6V6. - - 381. 336. 22.9. - - 22.9

    if one does not want to make a chart, then
    12AX7
    P1- 187, P3-1.51, P4/5-3.15, P6-183, P8-1.51, P9-3.15

    or...do what the poster at the Amp Garage did, which assumes some tech understanding without going into direct identification.
     
  7. radiocaster

    radiocaster Poster Extraordinaire

    Posts:
    7,350
    Joined:
    Aug 18, 2015
    Location:
    europe
    Way too much. You should check the resistors in the power circuit. You might need to put ones with higher resistance. What wattage are they?

    Possibly you blew the 12AX7 as well. Quite a few 6V6s would not be able to withstand that either.

    Or maybe your transformer just puts out too much juice.
     
  8. D'tar

    D'tar Friend of Leo's

    Posts:
    3,009
    Joined:
    Jan 11, 2013
    Location:
    WNY
    Imo... you have work to do before firing the circuit up again. Your voltages if accurate are way out of line. Check the schematic and ohm your cathodes to ground. You should be able to know what readings to expect. Nfb will throw off some readings. I recommend disconnecting nfb until all else is right.
     
    Last edited: Sep 5, 2020
  9. DucDone

    DucDone Tele-Meister

    Posts:
    110
    Joined:
    Apr 9, 2011
    Location:
    Bergen
    Hi guys, solved the problem, In layout the cathode for the power tube doesn't show a ground. Put it in, and there it was. Thanks a lot for great help.
     
  10. D'tar

    D'tar Friend of Leo's

    Posts:
    3,009
    Joined:
    Jan 11, 2013
    Location:
    WNY
    That's the DUmble super secret virtual cathode connection. There's virtually no connection! LOL..

    Glad you got er goin!
     
  11. Wally

    Wally Telefied Ad Free Member

    Posts:
    36,859
    Joined:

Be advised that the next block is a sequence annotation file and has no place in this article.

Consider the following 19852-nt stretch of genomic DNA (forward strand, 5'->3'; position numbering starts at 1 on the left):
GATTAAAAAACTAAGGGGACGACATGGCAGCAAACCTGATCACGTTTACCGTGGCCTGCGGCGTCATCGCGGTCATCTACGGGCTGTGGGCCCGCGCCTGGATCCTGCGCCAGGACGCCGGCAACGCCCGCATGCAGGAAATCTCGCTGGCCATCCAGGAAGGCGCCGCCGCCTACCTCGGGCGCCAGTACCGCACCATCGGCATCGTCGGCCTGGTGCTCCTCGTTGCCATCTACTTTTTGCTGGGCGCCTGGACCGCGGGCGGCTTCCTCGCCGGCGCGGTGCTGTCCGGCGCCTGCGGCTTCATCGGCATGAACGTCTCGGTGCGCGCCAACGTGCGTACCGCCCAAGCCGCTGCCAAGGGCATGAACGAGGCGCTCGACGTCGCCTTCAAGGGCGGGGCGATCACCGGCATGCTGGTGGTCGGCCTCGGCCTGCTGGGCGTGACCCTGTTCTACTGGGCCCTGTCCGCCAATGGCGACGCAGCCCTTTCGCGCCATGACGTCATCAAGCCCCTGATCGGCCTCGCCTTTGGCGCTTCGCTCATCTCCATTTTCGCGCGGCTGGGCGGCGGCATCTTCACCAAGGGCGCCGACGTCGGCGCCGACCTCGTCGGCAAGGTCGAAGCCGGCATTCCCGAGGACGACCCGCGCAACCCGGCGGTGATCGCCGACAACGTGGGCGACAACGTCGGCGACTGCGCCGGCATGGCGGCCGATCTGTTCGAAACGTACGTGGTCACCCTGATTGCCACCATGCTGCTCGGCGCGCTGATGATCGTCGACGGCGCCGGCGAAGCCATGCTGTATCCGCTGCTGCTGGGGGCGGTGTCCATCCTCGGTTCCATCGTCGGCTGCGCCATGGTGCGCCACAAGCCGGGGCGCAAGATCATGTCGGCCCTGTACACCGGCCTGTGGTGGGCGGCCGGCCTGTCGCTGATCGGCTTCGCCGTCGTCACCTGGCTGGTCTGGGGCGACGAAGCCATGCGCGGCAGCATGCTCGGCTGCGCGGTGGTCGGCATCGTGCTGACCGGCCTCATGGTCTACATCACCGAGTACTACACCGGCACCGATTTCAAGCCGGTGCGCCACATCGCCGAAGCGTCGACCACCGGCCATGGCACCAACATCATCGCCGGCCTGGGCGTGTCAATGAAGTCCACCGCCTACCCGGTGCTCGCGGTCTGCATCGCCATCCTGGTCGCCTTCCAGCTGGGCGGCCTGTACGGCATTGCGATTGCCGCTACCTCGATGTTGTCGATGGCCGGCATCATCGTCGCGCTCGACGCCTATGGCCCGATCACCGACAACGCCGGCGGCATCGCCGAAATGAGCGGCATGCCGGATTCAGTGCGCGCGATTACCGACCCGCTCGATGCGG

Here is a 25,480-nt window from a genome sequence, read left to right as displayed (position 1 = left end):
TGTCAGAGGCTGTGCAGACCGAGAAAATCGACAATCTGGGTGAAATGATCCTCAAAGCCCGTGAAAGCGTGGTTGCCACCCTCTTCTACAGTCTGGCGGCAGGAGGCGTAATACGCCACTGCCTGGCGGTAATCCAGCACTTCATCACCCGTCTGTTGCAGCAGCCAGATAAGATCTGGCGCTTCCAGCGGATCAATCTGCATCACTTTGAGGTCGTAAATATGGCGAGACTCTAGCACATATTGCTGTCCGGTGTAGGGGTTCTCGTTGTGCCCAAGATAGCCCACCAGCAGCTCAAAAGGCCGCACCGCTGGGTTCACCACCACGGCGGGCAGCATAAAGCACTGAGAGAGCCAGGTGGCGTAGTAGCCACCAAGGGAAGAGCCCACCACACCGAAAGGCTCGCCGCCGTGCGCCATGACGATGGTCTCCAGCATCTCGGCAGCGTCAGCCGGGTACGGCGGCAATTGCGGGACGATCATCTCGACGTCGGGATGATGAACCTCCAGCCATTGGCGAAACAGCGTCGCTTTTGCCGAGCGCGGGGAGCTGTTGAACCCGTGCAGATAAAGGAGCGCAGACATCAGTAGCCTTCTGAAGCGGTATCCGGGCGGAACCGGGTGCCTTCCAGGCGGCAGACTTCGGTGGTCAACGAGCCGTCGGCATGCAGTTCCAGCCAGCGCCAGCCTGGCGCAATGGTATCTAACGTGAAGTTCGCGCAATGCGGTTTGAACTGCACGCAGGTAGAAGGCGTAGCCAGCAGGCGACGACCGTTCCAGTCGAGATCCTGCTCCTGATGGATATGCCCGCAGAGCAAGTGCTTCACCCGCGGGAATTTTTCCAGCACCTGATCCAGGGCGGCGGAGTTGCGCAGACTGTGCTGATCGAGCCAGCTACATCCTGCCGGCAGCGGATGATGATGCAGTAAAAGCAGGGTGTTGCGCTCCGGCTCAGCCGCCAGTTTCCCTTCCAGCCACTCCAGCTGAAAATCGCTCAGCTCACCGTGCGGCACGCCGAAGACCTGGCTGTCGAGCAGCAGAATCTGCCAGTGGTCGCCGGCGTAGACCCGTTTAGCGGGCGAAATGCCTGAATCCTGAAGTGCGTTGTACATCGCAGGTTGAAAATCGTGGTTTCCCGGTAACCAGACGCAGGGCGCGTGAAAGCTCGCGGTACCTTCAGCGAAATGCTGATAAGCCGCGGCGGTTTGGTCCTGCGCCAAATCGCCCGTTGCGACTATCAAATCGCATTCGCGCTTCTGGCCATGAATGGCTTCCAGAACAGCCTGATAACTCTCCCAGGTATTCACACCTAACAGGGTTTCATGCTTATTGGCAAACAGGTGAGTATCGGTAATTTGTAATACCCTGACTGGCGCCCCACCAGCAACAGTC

Mar 17, 2003
    Location:
    Lubbock, TX
    DucDone, that would have been quickly revealed with a complete voltage check/chart. Kudos on finally finding it. What led you to that cathode?
     
  12. radiocaster

    radiocaster Poster Extraordinaire

    Posts:
    7,350
    Joined:
    Aug 18, 2015
    Location:
    europe
    Maybe D'tar's post?
     
  13. Wally

    Wally Telefied Ad Free Member

    Posts:
    36,859
    Joined:
    Mar 17, 2003
    Location:
    Lubbock, TX
    yes, D’tar and I had been suggesting a full voltage chart/check from the beginning....posts,2 & 3. My post #6 was the first to note that one would need to know that cathode voltage at pin 8 of the power tube. That voltage had not been read up until that point. My question in post #11 was an enquiring into whether or not a voltage test revealed the lack of a grounding of that circuit or whether the problem was found by eye??? The point of my question in post #11 was that the problem would have been found at the first application of voltage to the circuit if a voltage check/chart had been done at that time. Such a check, with or without making a written chart, is imho a necessity.
     
    Lowerleftcoast and D'tar like this.
  14. Dan_Pomykalski

    Dan_Pomykalski Tele-Meister

    Age:
    30
    Posts:
    298
    Joined:
    May 16, 2019
    Location:
    Madison, WI
    Looking at just the layout, how is this different than a Fender Champ?
     
  15. D'tar

    D'tar Friend of Leo's

    Posts:
    3,009
    Joined:
    Jan 11, 2013
    Location:
    WNY
    Minor.....

    NFB&Filtering
     
  16. Peegoo

    Peegoo Friend of Leo's

    Posts:
    4,843
    Joined:
    Oct 11, 2019
    Location:
    Wyoming panhandle
    Glad you found the issue.

    That amp would be much safer if the hot lead from the AC mains goes through the fuse first before it goes to the switch. The reason is if the switch fails in a dead short to chassis, the fuse cannot prevent the amp from catching fire.
     
  17. DucDone

    DucDone Tele-Meister

    Posts:
    110
    Joined:
    Apr 9, 2011
    Location:
    Bergen
IMPORTANT: Treat everyone here with respect, no matter how difficult!
No sex, drug, political, religion or hate discussion permitted here.